I have taught a lot of people to play the Great Highland Bagpipe over the last 20 years. A lot of my students have gone out on their own to play in pipe bands. The problem that many of them have is getting on track with the new band. They almost feel unwelcome! Your group may have the nicest people in it who walk up and shake the hand of the new person, however, when you all start playing, they don’t see a path to becoming a member.
When my students come to lessons with the music from the prospective band, the first question that I ask is what is the priority in terms of learning the new music. In most cases they say they don’t know because the band practices different tunes every week. They have a hard time keeping up. So how do you solve that problem?
I think the first thing a band should want is a way to attract, build and maintain new members. You don’t need a background check or license to play in a Pipe Band. You need to be able to play the tunes of the band.
That being said, the first thing that the band should have is a tune list. The tune list is the main priority. When I was teaching pipe bands, we had a “gentleman’s agreement” that if we didn’t know the next tune on the tune list, we agreed to step away from the table or out of the circle and practice the next tune away from the band. We never had a problem with hurt feelings as we all agreed on the terms. If you start your practice playing down the tune list, you have a path for the new person to join in with you. Their goal on a weekly basis is to be able to play at the table and in the circle longer. If you’re playing in the circle, the rule is that you can only play memorized tunes in the circle. This creates a built-in quality control process for the rehearsal. By the end of the night, the only people practicing are the advanced people, which gives everyone else the motivation to be able to stay longer and play with the “big boys”. As your group grows, your more advanced people can come a little later or better yet, help with the new people.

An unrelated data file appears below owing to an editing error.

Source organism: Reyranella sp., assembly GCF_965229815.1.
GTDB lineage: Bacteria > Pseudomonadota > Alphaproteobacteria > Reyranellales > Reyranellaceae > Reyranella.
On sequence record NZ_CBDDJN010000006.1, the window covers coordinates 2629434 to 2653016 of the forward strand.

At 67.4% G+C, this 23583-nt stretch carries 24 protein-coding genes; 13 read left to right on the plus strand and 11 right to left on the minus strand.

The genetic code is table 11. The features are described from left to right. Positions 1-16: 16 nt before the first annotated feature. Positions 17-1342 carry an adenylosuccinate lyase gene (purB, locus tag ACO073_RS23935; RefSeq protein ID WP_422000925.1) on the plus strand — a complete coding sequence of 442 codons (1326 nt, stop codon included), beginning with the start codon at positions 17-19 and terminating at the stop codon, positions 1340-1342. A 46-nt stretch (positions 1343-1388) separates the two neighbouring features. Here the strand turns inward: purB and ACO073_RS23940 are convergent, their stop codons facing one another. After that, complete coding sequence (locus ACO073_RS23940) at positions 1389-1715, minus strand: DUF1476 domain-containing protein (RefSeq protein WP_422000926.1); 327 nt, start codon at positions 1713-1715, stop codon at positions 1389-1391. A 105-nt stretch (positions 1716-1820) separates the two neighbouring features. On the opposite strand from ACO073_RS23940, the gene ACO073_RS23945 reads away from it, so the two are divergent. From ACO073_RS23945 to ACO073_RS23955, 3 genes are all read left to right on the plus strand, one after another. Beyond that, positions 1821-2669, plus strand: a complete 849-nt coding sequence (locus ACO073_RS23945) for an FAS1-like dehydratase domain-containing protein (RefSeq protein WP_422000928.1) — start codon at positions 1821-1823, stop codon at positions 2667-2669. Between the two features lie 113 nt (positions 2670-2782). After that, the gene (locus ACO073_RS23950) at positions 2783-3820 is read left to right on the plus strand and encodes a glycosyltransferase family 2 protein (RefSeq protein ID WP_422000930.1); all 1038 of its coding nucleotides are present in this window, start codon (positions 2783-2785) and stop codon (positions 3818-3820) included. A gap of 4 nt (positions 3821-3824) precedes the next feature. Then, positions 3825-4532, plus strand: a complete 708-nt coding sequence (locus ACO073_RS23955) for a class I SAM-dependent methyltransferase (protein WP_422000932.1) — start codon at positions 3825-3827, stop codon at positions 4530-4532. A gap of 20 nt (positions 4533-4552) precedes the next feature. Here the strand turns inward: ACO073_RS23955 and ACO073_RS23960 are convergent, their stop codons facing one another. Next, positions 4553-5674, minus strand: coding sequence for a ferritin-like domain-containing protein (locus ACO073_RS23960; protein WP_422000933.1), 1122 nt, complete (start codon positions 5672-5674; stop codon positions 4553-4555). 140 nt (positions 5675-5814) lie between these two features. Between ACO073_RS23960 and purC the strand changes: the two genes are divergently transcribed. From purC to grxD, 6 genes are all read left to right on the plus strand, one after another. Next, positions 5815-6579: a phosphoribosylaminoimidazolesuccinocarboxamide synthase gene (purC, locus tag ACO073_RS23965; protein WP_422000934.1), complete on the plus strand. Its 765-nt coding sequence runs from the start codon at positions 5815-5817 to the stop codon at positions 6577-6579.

The other reason that people might leave your band is because they are bored. They are tired of playing the same tunes over and over every week, every month and every year. Having a tune list and adding new tunes to that list increases the bagpipe life of your players as well as your band. Personally, I never got bored with the bagpipes, because I knew that the solution to that problem was a new tune. If your band doesn’t learn music fast enough, the reason has to do with rhythm training. Teaching your group to read and process rhythm is a simple process but like most skills takes time to develop with practice.
How would you like to keep your band and fun and growing? The solutions are simple:
Gary Guth is a professional bagpiper with over 45 years of playing experience and has been teaching bagpipes full time for the last 20 years. He has written "Bagpipes For Beginners", "the Bagpipe Hymnal", and " A Piper's Christmas".